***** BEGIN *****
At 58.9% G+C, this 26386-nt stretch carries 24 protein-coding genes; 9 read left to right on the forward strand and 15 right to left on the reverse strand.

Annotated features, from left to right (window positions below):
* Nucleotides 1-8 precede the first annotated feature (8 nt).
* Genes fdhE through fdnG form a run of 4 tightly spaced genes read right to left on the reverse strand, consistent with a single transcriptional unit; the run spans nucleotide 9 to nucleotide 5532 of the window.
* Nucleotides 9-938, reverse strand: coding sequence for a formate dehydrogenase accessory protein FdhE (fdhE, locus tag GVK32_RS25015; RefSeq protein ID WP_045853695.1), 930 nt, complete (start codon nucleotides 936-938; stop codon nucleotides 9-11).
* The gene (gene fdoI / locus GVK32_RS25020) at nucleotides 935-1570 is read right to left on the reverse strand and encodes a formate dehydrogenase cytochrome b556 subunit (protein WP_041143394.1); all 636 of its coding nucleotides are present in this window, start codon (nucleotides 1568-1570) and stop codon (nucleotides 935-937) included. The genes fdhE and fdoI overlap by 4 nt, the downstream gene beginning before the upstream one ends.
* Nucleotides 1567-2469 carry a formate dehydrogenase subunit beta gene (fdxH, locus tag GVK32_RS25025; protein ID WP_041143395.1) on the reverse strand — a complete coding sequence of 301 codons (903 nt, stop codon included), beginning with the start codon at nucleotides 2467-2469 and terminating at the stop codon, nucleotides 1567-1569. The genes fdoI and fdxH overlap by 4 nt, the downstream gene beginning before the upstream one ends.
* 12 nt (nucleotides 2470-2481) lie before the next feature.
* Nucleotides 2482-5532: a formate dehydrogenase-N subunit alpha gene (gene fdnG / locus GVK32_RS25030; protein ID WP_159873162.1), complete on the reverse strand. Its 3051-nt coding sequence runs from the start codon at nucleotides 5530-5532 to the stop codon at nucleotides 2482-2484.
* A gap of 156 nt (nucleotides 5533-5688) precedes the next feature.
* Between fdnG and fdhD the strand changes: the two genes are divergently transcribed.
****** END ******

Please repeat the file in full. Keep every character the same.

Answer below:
At 58.9% G+C, this 26386-nt stretch carries 24 protein-coding genes; 9 read left to right on the forward strand and 15 right to left on the reverse strand.

Annotated features, from left to right (window positions below):
* Nucleotides 1-8 precede the first annotated feature (8 nt).
* Genes fdhE through fdnG form a run of 4 tightly spaced genes read right to left on the reverse strand, consistent with a single transcriptional unit; the run spans nucleotide 9 to nucleotide 5532 of the window.
* Nucleotides 9-938, reverse strand: coding sequence for a formate dehydrogenase accessory protein FdhE (fdhE, locus tag GVK32_RS25015; RefSeq protein ID WP_045853695.1), 930 nt, complete (start codon nucleotides 936-938; stop codon nucleotides 9-11).
* The gene (gene fdoI / locus GVK32_RS25020) at nucleotides 935-1570 is read right to left on the reverse strand and encodes a formate dehydrogenase cytochrome b556 subunit (protein WP_041143394.1); all 636 of its coding nucleotides are present in this window, start codon (nucleotides 1568-1570) and stop codon (nucleotides 935-937) included. The genes fdhE and fdoI overlap by 4 nt, the downstream gene beginning before the upstream one ends.
* Nucleotides 1567-2469 carry a formate dehydrogenase subunit beta gene (fdxH, locus tag GVK32_RS25025; protein ID WP_041143395.1) on the reverse strand — a complete coding sequence of 301 codons (903 nt, stop codon included), beginning with the start codon at nucleotides 2467-2469 and terminating at the stop codon, nucleotides 1567-1569. The genes fdoI and fdxH overlap by 4 nt, the downstream gene beginning before the upstream one ends.
* 12 nt (nucleotides 2470-2481) lie before the next feature.
* Nucleotides 2482-5532: a formate dehydrogenase-N subunit alpha gene (gene fdnG / locus GVK32_RS25030; protein ID WP_159873162.1), complete on the reverse strand. Its 3051-nt coding sequence runs from the start codon at nucleotides 5530-5532 to the stop codon at nucleotides 2482-2484.
* A gap of 156 nt (nucleotides 5533-5688) precedes the next feature.
* Between fdnG and fdhD the strand changes: the two genes are divergently transcribed.